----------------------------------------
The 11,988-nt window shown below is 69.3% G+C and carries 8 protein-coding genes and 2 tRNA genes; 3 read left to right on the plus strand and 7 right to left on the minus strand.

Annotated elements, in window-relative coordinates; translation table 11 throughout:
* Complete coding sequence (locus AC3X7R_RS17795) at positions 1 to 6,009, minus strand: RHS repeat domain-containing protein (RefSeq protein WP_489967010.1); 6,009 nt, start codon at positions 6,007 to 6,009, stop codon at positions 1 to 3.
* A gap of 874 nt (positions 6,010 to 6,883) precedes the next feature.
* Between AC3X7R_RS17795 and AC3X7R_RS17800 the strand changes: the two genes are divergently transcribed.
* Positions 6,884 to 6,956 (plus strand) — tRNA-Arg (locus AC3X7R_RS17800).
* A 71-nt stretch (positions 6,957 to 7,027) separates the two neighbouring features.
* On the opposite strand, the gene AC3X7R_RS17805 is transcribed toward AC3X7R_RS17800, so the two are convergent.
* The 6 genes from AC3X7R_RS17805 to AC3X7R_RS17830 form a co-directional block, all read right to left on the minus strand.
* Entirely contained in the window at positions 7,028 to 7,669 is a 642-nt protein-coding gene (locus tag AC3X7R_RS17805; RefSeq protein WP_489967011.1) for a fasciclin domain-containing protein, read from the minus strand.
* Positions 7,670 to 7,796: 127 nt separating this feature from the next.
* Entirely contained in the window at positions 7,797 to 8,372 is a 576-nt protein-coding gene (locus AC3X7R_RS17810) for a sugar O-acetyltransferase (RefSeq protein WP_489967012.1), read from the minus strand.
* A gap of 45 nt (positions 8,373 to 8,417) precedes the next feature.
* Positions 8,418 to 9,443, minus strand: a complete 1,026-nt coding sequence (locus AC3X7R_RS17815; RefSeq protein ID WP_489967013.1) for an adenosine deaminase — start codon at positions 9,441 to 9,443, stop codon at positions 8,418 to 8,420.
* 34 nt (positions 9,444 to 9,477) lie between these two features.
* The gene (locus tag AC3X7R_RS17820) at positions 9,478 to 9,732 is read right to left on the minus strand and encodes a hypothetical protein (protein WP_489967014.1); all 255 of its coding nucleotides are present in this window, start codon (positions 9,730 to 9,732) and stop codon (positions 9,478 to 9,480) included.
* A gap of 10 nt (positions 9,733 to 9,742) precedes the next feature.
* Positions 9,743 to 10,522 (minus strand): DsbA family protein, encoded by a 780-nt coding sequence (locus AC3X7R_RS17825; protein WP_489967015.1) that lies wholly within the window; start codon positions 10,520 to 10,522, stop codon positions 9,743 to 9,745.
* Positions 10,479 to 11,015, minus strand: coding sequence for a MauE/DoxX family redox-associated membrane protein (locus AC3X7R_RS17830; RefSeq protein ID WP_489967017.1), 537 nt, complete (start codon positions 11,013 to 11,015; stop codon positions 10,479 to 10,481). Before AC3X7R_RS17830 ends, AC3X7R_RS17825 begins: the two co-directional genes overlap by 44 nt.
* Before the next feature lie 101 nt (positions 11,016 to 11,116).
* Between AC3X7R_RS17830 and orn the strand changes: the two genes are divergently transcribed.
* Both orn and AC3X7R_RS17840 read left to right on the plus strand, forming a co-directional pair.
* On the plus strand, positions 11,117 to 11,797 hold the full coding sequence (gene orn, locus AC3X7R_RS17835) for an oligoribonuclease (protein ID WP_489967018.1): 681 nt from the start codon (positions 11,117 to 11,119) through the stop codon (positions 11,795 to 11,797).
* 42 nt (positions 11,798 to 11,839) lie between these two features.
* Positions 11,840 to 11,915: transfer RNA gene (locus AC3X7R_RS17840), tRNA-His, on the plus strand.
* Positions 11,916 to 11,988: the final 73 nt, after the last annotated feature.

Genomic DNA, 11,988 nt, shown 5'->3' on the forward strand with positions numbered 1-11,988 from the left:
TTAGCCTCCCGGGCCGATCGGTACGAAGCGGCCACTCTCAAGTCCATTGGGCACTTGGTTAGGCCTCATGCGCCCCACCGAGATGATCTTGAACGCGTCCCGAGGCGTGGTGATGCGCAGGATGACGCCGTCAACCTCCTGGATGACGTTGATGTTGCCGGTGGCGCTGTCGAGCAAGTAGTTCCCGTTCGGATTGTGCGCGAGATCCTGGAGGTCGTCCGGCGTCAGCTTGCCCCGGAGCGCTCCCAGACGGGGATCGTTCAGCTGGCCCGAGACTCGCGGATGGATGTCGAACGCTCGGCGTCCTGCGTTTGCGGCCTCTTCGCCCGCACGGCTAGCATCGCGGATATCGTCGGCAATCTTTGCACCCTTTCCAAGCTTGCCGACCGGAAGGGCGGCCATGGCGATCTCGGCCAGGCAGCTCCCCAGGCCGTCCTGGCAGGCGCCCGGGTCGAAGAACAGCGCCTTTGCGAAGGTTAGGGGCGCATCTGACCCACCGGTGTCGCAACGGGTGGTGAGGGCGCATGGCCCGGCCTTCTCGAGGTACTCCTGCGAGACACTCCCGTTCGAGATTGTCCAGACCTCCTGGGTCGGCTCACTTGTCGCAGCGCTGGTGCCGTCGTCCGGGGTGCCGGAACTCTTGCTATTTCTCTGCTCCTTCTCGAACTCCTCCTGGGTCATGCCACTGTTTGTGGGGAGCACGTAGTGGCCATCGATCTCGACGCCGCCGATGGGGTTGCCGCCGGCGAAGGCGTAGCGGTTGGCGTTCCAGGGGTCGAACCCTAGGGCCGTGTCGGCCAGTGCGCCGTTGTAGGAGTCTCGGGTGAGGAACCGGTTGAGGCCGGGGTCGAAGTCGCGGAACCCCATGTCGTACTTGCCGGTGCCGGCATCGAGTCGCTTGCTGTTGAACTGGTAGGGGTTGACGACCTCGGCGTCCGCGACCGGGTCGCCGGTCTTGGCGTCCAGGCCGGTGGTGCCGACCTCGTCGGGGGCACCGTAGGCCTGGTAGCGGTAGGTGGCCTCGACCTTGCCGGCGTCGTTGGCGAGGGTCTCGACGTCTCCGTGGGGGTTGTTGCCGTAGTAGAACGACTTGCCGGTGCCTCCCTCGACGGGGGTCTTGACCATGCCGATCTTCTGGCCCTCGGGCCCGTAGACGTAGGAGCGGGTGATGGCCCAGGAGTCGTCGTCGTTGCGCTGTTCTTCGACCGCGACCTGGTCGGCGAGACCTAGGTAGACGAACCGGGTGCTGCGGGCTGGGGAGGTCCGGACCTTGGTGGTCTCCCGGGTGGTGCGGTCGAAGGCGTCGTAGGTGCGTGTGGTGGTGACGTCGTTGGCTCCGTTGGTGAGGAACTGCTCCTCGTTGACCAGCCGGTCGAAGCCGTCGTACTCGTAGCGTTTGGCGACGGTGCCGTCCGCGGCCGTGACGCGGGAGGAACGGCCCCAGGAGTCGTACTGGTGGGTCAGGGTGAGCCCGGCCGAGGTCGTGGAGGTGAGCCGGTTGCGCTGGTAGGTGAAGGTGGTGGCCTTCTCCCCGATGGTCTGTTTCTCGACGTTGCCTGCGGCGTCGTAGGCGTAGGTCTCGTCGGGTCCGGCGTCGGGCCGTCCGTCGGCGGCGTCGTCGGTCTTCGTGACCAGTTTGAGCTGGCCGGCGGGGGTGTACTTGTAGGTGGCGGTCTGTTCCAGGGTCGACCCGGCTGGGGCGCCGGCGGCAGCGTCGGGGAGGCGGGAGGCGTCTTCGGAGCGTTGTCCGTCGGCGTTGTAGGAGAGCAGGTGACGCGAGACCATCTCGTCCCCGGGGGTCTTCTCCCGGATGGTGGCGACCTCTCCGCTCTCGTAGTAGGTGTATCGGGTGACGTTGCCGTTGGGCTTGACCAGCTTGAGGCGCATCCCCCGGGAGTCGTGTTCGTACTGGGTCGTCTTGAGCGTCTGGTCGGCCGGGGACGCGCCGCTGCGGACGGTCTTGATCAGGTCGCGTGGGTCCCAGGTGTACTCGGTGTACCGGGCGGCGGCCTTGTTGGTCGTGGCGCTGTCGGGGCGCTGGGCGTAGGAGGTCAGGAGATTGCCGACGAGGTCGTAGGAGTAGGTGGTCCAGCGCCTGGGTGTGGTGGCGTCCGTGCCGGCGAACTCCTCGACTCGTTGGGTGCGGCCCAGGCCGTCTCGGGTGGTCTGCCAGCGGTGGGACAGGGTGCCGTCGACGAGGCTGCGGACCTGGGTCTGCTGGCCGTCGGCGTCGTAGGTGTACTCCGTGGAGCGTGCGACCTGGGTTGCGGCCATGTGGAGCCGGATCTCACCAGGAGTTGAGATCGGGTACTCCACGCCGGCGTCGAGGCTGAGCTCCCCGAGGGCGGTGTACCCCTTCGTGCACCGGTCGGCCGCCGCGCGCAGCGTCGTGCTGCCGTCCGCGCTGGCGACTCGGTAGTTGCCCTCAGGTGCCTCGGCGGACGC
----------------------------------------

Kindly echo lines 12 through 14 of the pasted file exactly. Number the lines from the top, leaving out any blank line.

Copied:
* Entirely contained in the window at positions 7,797 to 8,372 is a 576-nt protein-coding gene (locus AC3X7R_RS17810) for a sugar O-acetyltransferase (RefSeq protein WP_489967012.1), read from the minus strand.
* A gap of 45 nt (positions 8,373 to 8,417) precedes the next feature.
* Positions 8,418 to 9,443, minus strand: a complete 1,026-nt coding sequence (locus AC3X7R_RS17815; RefSeq protein ID WP_489967013.1) for an adenosine deaminase — start codon at positions 9,441 to 9,443, stop codon at positions 8,418 to 8,420.